Hostname: page-component-5d59c44645-hb754 Total loading time: 0 Render date: 2024-03-01T16:47:08.704Z Has data issue: false hasContentIssue false

Darwin to the double helix: astrobiology in fiction

Published online by Cambridge University Press:  21 August 2007

Mark Brake
Affiliation:
Centre for Astronomy and Science Education, University of Glamorgan, 4 Forest Grove, Trefforest, Wales, UK e-mail: mbrake@glam.ac.uk; nhook@glam.ac.uk
Neil Hook
Affiliation:
Centre for Astronomy and Science Education, University of Glamorgan, 4 Forest Grove, Trefforest, Wales, UK e-mail: mbrake@glam.ac.uk; nhook@glam.ac.uk

Abstract

From Darwin to the double helix, the last 150 years have seen revolutionary changes in our understanding of life in the Universe. In this time, works of science fiction have provided a valuable, and often overlooked, reflection of the assumptions and attitudes held by society to such changes. This paper will consider key works of film and fiction as a commentary on emergent features of astrobiology, including the work of Fred Hoyle, Olaf Stapledon's Last and First Men (1930) and Star Maker (1937), and Arthur C. Clarke and Stanley Kubrick's cinematic classic, 2001: A Space Odyssey (1968). These popular culture texts represent a useful and inspiring communication of science. Their critical discourse is the reducible gap between the new worlds uncovered by science and the fantastic strange worlds of the imagination. As such, they exemplify a way in which the culture and science of popular astrobiology can be fused.

Type
Research Article
Copyright
Copyright © Cambridge University Press 2007

Access options

Get access to the full version of this content by using one of the access options below. (Log in options will check for institutional or personal access. Content may require purchase if you do not have access.)

References

Aldiss, B. (1973). Billion Year Spree. Weidenfeld & Nicolson, London.Google Scholar
Berenzden, R. (1975). Copernicus Yesterday and Today (Vistas in Astronomy, vol. 17), ed. Beer, A. & Strand, K., pp. 6583. Permagon Press, New York.Google Scholar
Burns, J.F. (1997). For Arthur C. Clarke, what is paradise without praise? New York Times, 1 April, 1997.Google Scholar
Clarke, A.C. (1956). The City and the Stars. Harcourt Brace, New York.Google Scholar
Clarke, A.C. (1968). 2001: A Space Odyssey. Arrow Books, London.Google Scholar
Clarke, A.C. (1972). Report on Planet Three and Other Speculations. Harper & Row, New York.Google Scholar
Clarke, A.C. (1984). 1984: A Spring of Futures. Ballantine Books, New York.Google Scholar
Clarke, A.C. (1990). Childhood's End. Ballantine Books, New York.Google Scholar
Dick, S.J. (1993). Consequences of success in SETI: lessons from the history of science. Proc. 1993 Bioastronomy Symp. (Progress in the Search for Extraterrestrial Life, vol. 74), pp. 521532. Astronomical Society of the Pacific, San Francisco, CA.Google Scholar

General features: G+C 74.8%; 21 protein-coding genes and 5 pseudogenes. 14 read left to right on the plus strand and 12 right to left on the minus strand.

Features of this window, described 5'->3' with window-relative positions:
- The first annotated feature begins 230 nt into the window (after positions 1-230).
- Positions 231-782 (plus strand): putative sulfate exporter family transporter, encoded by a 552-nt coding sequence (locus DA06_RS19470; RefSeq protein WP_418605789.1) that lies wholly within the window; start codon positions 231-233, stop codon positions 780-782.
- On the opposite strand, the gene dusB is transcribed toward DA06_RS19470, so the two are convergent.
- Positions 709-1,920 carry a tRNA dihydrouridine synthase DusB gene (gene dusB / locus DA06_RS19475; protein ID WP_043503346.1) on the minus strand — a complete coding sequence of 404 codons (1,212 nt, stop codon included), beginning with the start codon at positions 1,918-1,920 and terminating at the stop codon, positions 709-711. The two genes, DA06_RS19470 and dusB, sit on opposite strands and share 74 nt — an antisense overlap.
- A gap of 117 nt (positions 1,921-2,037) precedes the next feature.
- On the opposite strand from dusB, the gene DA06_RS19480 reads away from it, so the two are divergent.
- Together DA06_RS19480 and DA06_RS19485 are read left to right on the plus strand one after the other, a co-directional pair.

Dick, S.J. (1996). Biological Universe. Cambridge University Press, Cambridge.Google Scholar
Flammarion, C. (1862). La Pluralité des Mondes Habités. Didier, Paris.Google Scholar
Henkin, L.J. (1963). Darwinism in the English Novel 1860–1910. Russell & Russell, New York.Google Scholar
Hoskins, M. (1997). The Cambridge Illustrated History of Astronomy. Cambridge University Press, Cambridge.Google Scholar
Hoyle, F. (1957). The Black Cloud. Heinemann, London.Google Scholar
Isaacs, L. (1977). Darwin to Double Helix: The Biological Theme in Science Fiction. Butterworths, London.Google Scholar
Kaufmann, W. (1982). The Portable Nietzsche. Random House, New York.Google Scholar
Lem, S. (1961). Solaris. Harcourt Brace, New York.Google Scholar
LoBrutto, V. (1997). Stanley Kubrick: A Biography. Donald I. Fine, New York.Google Scholar
Malik, K. (2000). Man, Beast and Zombie: What Science Can and Cannot Tell Us About Human Nature. Weidenfeld & Nicolson, London.Google Scholar
Miller, M.C. (1994). 2001: a cold descent. Sight Sound 4(1), 24.Google Scholar
Sagan, C. (1985). Contact. Simon and Schuster, New York.Google Scholar
Sagan, C. (1994). Pale Blue Dot: A Vision of the Human Future in Space. Random House, New York.Google Scholar
Sagan, C. & Shklovskii, I.S. (1966). Intelligent Life in the Universe. Random House, New York.Google Scholar
Shapley, H. (1958). Of Stars and Men: Human Response to an Expanding Universe. Beacon Press, Boston, MA.Google Scholar
Stapledon, O. (1999). Last and First Men. Gollancz, London.Google Scholar
Stapledon, O. (2001). Star Maker. Gollancz, London.Google Scholar
Struve, O. (1961). The Universe. MIT Press, Cambridge, MA.Google Scholar
Rose, M. (1982). Alien Encounters: Anatomy of Science Fiction. Harvard University Press, Cambridge, MA.Google Scholar
Vonnegut, K. (1969). Slaughterhouse-Five. Dell, New York.Google Scholar
Youngblood, G. (1970). Expanded Cinema. P. Dutton & Co., Inc., New York.Google Scholar